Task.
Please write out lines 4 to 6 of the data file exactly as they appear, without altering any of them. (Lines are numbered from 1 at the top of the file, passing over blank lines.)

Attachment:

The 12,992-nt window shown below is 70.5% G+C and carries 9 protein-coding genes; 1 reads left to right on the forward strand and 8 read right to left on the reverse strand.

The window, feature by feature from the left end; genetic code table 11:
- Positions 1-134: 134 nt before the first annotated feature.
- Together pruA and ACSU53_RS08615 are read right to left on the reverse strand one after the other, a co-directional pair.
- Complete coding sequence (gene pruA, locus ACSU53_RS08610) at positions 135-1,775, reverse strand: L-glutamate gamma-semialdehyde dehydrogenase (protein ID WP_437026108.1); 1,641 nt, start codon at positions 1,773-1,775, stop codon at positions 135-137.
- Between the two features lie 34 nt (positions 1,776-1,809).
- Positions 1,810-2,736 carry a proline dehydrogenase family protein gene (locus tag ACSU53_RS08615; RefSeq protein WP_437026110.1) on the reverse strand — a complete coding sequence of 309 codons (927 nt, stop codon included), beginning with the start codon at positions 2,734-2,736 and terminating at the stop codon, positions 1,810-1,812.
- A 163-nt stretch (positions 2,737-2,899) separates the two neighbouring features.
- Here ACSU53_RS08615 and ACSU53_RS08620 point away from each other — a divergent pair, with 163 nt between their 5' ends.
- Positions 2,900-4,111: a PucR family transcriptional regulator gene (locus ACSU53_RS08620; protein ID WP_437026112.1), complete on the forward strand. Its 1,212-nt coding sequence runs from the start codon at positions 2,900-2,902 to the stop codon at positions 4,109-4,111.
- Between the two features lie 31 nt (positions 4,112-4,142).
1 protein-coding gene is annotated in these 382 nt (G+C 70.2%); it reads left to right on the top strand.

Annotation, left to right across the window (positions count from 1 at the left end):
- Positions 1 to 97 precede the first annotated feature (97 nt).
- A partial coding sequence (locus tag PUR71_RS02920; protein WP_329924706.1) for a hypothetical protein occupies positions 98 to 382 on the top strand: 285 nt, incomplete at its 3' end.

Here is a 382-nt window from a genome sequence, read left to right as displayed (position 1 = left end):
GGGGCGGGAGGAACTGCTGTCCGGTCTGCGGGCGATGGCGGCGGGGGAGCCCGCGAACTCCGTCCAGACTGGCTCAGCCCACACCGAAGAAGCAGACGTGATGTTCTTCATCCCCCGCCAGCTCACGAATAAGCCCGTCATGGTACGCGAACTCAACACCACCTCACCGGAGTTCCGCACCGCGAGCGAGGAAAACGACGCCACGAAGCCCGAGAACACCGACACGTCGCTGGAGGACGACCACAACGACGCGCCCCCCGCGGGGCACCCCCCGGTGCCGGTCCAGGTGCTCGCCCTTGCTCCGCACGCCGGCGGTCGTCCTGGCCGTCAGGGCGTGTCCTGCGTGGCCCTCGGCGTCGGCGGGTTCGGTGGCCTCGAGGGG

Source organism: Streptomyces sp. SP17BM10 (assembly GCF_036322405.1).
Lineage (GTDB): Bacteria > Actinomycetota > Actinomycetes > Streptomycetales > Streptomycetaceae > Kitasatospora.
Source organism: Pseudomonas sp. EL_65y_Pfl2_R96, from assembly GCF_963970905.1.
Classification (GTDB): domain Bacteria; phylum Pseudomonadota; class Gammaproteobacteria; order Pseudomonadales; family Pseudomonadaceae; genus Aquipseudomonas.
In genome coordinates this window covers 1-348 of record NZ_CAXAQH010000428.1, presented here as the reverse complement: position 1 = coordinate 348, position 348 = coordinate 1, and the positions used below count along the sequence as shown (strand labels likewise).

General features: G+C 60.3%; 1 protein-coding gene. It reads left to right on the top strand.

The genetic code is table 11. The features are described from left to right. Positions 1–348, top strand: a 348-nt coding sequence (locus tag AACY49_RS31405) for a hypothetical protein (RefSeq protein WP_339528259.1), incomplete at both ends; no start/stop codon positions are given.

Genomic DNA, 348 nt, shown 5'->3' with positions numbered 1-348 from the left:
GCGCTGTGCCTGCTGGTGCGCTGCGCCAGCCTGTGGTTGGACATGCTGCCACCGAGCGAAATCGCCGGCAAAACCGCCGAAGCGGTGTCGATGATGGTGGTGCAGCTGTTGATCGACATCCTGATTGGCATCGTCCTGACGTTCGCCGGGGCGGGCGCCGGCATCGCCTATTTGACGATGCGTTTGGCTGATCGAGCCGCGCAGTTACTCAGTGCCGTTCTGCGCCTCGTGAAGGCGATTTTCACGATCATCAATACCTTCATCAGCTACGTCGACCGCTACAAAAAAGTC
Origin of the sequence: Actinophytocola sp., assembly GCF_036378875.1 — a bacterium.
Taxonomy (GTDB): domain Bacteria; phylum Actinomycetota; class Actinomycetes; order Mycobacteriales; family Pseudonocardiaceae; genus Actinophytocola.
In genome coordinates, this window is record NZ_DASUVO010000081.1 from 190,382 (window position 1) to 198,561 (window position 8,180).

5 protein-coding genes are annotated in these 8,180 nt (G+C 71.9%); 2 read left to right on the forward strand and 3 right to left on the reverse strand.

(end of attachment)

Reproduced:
- Together pruA and ACSU53_RS08615 are read right to left on the reverse strand one after the other, a co-directional pair.
- Complete coding sequence (gene pruA, locus ACSU53_RS08610) at positions 135-1,775, reverse strand: L-glutamate gamma-semialdehyde dehydrogenase (protein ID WP_437026108.1); 1,641 nt, start codon at positions 1,773-1,775, stop codon at positions 135-137.
- Between the two features lie 34 nt (positions 1,776-1,809).